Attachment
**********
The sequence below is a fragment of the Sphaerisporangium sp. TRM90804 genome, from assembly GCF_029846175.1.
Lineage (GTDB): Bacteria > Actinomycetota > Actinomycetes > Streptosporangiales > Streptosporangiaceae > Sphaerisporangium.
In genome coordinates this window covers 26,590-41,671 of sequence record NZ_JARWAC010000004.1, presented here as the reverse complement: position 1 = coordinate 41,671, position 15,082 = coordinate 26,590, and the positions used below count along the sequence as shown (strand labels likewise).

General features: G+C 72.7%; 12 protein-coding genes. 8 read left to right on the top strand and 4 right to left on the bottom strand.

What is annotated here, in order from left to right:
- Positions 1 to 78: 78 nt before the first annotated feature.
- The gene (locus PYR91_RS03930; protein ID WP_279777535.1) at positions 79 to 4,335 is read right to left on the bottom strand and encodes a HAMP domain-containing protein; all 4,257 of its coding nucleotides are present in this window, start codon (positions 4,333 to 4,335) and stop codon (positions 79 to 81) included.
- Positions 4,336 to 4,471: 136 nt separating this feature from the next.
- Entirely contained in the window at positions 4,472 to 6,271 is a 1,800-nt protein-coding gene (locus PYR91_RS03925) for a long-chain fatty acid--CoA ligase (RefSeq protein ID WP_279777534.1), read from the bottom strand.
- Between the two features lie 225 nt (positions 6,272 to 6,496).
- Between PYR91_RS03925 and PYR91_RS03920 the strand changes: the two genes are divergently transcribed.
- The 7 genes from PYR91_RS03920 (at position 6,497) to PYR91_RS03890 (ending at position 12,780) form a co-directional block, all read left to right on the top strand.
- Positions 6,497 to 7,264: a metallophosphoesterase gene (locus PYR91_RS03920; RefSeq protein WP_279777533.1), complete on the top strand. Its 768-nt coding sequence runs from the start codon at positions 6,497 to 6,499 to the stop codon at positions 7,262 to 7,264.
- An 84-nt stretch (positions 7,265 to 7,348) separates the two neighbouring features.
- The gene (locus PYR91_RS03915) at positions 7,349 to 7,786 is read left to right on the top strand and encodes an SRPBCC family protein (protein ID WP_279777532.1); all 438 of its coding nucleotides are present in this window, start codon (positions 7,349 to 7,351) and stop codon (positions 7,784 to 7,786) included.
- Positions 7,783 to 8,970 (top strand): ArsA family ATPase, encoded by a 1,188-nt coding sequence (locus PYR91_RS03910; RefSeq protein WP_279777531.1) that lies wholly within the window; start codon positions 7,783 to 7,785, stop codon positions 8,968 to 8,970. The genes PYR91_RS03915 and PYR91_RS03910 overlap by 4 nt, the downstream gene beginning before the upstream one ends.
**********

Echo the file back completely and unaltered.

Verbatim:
The sequence below is a fragment of the Sphaerisporangium sp. TRM90804 genome, from assembly GCF_029846175.1.
Lineage (GTDB): Bacteria > Actinomycetota > Actinomycetes > Streptosporangiales > Streptosporangiaceae > Sphaerisporangium.
In genome coordinates this window covers 26,590-41,671 of sequence record NZ_JARWAC010000004.1, presented here as the reverse complement: position 1 = coordinate 41,671, position 15,082 = coordinate 26,590, and the positions used below count along the sequence as shown (strand labels likewise).

General features: G+C 72.7%; 12 protein-coding genes. 8 read left to right on the top strand and 4 right to left on the bottom strand.

What is annotated here, in order from left to right:
- Positions 1 to 78: 78 nt before the first annotated feature.
- The gene (locus PYR91_RS03930; protein ID WP_279777535.1) at positions 79 to 4,335 is read right to left on the bottom strand and encodes a HAMP domain-containing protein; all 4,257 of its coding nucleotides are present in this window, start codon (positions 4,333 to 4,335) and stop codon (positions 79 to 81) included.
- Positions 4,336 to 4,471: 136 nt separating this feature from the next.
- Entirely contained in the window at positions 4,472 to 6,271 is a 1,800-nt protein-coding gene (locus PYR91_RS03925) for a long-chain fatty acid--CoA ligase (RefSeq protein ID WP_279777534.1), read from the bottom strand.
- Between the two features lie 225 nt (positions 6,272 to 6,496).
- Between PYR91_RS03925 and PYR91_RS03920 the strand changes: the two genes are divergently transcribed.
- The 7 genes from PYR91_RS03920 (at position 6,497) to PYR91_RS03890 (ending at position 12,780) form a co-directional block, all read left to right on the top strand.
- Positions 6,497 to 7,264: a metallophosphoesterase gene (locus PYR91_RS03920; RefSeq protein WP_279777533.1), complete on the top strand. Its 768-nt coding sequence runs from the start codon at positions 6,497 to 6,499 to the stop codon at positions 7,262 to 7,264.
- An 84-nt stretch (positions 7,265 to 7,348) separates the two neighbouring features.
- The gene (locus PYR91_RS03915) at positions 7,349 to 7,786 is read left to right on the top strand and encodes an SRPBCC family protein (protein ID WP_279777532.1); all 438 of its coding nucleotides are present in this window, start codon (positions 7,349 to 7,351) and stop codon (positions 7,784 to 7,786) included.
- Positions 7,783 to 8,970 (top strand): ArsA family ATPase, encoded by a 1,188-nt coding sequence (locus PYR91_RS03910; RefSeq protein WP_279777531.1) that lies wholly within the window; start codon positions 7,783 to 7,785, stop codon positions 8,968 to 8,970. The genes PYR91_RS03915 and PYR91_RS03910 overlap by 4 nt, the downstream gene beginning before the upstream one ends.